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Behavioral and Geophysical Factors Influencing Success in Long Distance Navigation

Navigation in the open ocean has challenged humans for millennia. Nevertheless, animals around the world regularly accomplish astonishing feats of navigation. My research utilizes quantitative methods to better understand the biological mechanisms that enable such remarkable navigational feats. First, using computational modeling, I explore whether large marine animals, such as the gray whale, use the earth’s magnetic field to migrate, and describe natural sources of electromagnetic noise that can disrupt this sensory modality.

Two bees or not two bees: towards a mechanistic understanding of variability in individual and collective responses of insects to ecological stressors

Social insects, like the bumblebee, are essential to global agroecosystems, contributing to the pollination services needed for roughly a third of consumable crops. Given their global importance, and evidence for declines of pollinators, it is imperative to better understand how insects respond to ecological challenges- including overuse of pesticides and increased competition. These stressors are encoded by insect sensory systems, which can in turn affect interactions between individuals and the resultant collective decisions.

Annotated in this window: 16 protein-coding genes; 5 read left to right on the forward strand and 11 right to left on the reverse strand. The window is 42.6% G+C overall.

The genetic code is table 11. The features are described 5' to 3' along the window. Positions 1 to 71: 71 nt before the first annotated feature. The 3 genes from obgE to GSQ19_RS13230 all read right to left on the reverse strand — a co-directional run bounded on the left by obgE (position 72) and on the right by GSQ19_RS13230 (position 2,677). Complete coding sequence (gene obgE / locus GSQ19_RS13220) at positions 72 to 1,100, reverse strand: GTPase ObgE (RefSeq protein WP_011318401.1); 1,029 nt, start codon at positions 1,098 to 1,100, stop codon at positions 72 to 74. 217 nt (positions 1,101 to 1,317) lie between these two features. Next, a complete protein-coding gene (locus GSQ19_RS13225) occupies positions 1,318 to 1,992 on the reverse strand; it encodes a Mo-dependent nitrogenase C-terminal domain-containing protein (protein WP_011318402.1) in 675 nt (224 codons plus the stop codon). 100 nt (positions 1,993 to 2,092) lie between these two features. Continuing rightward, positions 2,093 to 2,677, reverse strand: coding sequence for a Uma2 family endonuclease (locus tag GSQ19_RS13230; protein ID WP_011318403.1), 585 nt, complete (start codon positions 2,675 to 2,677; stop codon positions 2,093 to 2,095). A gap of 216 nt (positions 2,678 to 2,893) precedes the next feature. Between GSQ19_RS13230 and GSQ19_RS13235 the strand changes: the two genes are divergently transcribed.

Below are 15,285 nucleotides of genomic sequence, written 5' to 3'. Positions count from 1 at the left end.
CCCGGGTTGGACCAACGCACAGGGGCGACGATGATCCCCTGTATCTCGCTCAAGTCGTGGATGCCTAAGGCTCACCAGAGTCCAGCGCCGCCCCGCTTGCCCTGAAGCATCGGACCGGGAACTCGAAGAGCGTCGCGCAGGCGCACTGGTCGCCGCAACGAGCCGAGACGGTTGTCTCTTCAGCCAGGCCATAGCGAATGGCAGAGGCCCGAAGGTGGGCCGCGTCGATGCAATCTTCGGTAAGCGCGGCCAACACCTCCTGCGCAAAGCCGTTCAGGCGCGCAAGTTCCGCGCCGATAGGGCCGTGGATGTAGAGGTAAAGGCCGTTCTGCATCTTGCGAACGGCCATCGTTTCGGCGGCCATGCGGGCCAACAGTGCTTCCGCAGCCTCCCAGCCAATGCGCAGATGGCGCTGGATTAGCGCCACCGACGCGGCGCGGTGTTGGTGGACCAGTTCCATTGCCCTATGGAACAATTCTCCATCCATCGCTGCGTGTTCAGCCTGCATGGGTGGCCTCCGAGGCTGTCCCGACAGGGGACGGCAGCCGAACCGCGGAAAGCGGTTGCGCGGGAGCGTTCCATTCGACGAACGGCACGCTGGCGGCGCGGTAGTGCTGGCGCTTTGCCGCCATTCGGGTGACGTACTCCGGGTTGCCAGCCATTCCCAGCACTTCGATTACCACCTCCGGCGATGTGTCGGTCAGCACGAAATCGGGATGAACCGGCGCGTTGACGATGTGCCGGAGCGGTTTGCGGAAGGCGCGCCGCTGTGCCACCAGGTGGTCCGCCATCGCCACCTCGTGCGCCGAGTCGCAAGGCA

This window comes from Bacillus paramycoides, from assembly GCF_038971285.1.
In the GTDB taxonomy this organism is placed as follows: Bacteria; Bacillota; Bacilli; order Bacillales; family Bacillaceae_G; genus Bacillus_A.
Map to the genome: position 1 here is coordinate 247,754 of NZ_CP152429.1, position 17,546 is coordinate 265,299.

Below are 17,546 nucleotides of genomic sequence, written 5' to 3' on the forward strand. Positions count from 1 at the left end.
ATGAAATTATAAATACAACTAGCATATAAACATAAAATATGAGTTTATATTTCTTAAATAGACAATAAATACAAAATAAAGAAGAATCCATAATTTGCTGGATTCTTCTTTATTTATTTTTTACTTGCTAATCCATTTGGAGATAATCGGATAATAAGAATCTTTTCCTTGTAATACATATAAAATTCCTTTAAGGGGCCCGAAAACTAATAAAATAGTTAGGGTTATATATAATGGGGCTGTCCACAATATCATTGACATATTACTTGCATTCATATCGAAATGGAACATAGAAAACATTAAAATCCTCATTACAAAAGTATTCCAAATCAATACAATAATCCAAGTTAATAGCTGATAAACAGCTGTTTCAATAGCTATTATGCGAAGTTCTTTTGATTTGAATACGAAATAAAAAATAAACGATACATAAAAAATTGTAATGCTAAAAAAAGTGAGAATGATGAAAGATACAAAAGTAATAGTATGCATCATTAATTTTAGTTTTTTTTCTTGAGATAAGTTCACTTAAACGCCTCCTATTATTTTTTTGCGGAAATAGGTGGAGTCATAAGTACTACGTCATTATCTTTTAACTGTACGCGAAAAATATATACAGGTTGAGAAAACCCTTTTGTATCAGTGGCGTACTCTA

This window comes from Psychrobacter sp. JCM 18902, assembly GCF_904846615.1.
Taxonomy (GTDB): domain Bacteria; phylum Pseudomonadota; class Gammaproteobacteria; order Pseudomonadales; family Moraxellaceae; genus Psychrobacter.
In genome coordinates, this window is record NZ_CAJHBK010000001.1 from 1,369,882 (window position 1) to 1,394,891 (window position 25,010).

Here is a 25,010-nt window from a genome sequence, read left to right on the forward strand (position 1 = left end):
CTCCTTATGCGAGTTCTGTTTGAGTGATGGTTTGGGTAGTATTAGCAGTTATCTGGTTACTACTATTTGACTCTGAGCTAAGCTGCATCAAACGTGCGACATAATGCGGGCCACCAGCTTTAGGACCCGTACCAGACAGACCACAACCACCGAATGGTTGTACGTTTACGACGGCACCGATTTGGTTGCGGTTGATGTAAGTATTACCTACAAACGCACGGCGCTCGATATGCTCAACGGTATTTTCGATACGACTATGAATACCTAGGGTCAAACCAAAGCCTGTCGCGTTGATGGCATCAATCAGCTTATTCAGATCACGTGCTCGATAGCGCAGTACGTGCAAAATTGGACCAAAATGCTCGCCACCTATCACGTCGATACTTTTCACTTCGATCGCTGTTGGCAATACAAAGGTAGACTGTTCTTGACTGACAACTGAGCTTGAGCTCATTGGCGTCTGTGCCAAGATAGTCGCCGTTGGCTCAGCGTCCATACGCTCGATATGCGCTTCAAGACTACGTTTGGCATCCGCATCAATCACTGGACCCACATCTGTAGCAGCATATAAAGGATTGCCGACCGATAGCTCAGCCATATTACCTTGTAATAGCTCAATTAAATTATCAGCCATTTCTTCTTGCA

(In)Equities in Higher Education: Describe, Disrupt, and Scale

Educational inequities remain one of the most persistent and intractable problems in our society. Without equity, the STEM workforce will be unable to meet the needs of the growing economy and will also suffer from stunted innovation. Despite widespread efforts to increase access to and inclusion in STEM, minoritized students remain excluded from both STEM majors and STEM professions. The reasons for this exclusion are complex but instructors can play an active role in disrupting these inequities.


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